Emotion-Coaching as a parent is a new concept to me. It is not something I experienced growing up, nor did my husband, Patrik. We both have a commitment to learn and practice Emotion-Coaching as parents to our son. As I reflect on my own emotional journey, I can see how friends, mentors, and counsellors have played a role as Emotion-Coaches for me. Perhaps the biggest Emotion-Coach in my life right now is Patrik. He sees me in my best and my worst emotions. He also helps me to become aware of emotions and express them in our relationship, or when he sees me losing patience with our son. With each opportunity to invest in the emotional health of our son, I am laying one more brick on the foundation of his success later on in life. That is an encouraging thought! We are all on a journey, learning along the way, ultimately passing on a legacy to our children.
Do you see yourself as an Emotion-Coach to your children? Which of the Emotion-Coaching strategies have you already been practicing? Which of them would you like to put into practice this week? What do you find to be the most challenging aspect of being an Emotion-Coach to your children?
One of the central aspects of emotions involves empathy. Empathy is the ability to put yourself in someone else's shoes, to try to understand how they are thinking and feeling, and to value other opinions. Can children learn to see someone else’s perspective? Is that even possible? Psychologist Samantha Rodman says it is possible, even for toddlers to start learning. Here are some ways to help cultivate empathy:
1. CREATE AN AWARENESS ABOUT EMOTIONS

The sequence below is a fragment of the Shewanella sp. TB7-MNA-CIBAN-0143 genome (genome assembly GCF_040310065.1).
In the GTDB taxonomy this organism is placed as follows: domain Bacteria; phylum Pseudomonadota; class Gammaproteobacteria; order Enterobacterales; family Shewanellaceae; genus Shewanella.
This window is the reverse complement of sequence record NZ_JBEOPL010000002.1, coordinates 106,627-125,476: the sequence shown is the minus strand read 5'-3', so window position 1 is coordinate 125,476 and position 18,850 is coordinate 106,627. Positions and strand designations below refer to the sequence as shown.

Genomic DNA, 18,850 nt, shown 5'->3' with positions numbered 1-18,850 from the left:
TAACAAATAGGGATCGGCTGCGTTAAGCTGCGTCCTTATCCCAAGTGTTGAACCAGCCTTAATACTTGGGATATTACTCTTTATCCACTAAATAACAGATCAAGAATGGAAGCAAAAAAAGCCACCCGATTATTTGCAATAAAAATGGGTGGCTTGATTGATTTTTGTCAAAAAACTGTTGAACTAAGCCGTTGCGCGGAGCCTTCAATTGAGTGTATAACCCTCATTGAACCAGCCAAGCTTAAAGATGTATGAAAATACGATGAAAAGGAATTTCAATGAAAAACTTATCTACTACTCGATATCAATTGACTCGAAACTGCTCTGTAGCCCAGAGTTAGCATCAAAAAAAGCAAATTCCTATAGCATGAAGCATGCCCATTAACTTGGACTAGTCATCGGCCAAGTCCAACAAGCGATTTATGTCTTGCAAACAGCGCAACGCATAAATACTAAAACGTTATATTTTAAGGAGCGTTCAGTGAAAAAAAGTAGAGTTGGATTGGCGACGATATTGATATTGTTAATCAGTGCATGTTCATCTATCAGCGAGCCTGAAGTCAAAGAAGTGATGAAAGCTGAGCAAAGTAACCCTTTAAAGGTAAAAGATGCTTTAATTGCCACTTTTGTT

It is important to help children first become aware of their feelings, and your own, by putting them into words. You could say for example, ”I see you are frustrated when you can’t find the puzzle piece.” or ”Mama felt happy when Pappa brought flowers home.”
2. READ BOOKS AND WATCH TV/MOVIES TOGETHER
Reading books together is not only important for language development, but it also gives the opportunity to talk about what is happening with the character’s feelings in the story. The same is true with TV and movies. The storyline often involves challenges and victories which offer great opportunity to talk about emotions. For example, "Nemo looked nervous going to school for the first time, but how do you think he felt after he made friends?"
3. AFTER CONFLICTS DISCUSS THE FEELINGS THAT AROSE
While children are fighting is not the moment to talk about feelings. It is best to separate children and talk to them individually about their feelings so they can learn how to express their needs in a more constructive way. For example, ”You seemed frustrated that Jonny took your train without asking. Maybe that is why you hit him. It’s not ok to hit, maybe next time you can say, I was playing with the train then, but if you ask I’ll share it with you when I’m done with it.”
4. BE AN EXAMPLE OF HOW TO RESOLVE CONFLICTS
It is healthy for children of all ages to see parents discuss, argue, compromise and resolve conflict. It is important to keep the tones and words in control and model conflict resolution. It is healthy for children to see when parents make up after the argument as well. Also how to admit wrongs, ask for forgiveness and forgive. If children see this modeled, they will learn themselves how it is possible to engage in healthy conflict resolution. It is important for children to see how people can love each other even if they disagree. For example, "I know you have had a long day at work, and missed dinner time with us. I will do the dishes tonight so you can have some quality time with the kids before they go to bed."
5. SPEAK FOR THOSE WHO CAN’T SPEAK FOR THEMSELVES
Look for opportunities to put words on the emotions of others who can't speak for themselves. For example, when there is a baby crying, you can ask, "Why do you think that baby is crying? Maybe it's hungry or tired?" Pets are also a great example, "Why is that doggie's tail wagging? Maybe she is happy to see the other dog."
6. SHOW RESPECT AMIDST DIFFERENCES
Children are naturally curious and tend to ask questions about anything that catches their interest. If they see a person in a wheelchair for example, and if they ask about it, don't try to quiet them, rather suggest talking with that person to find out how they are more similar than different.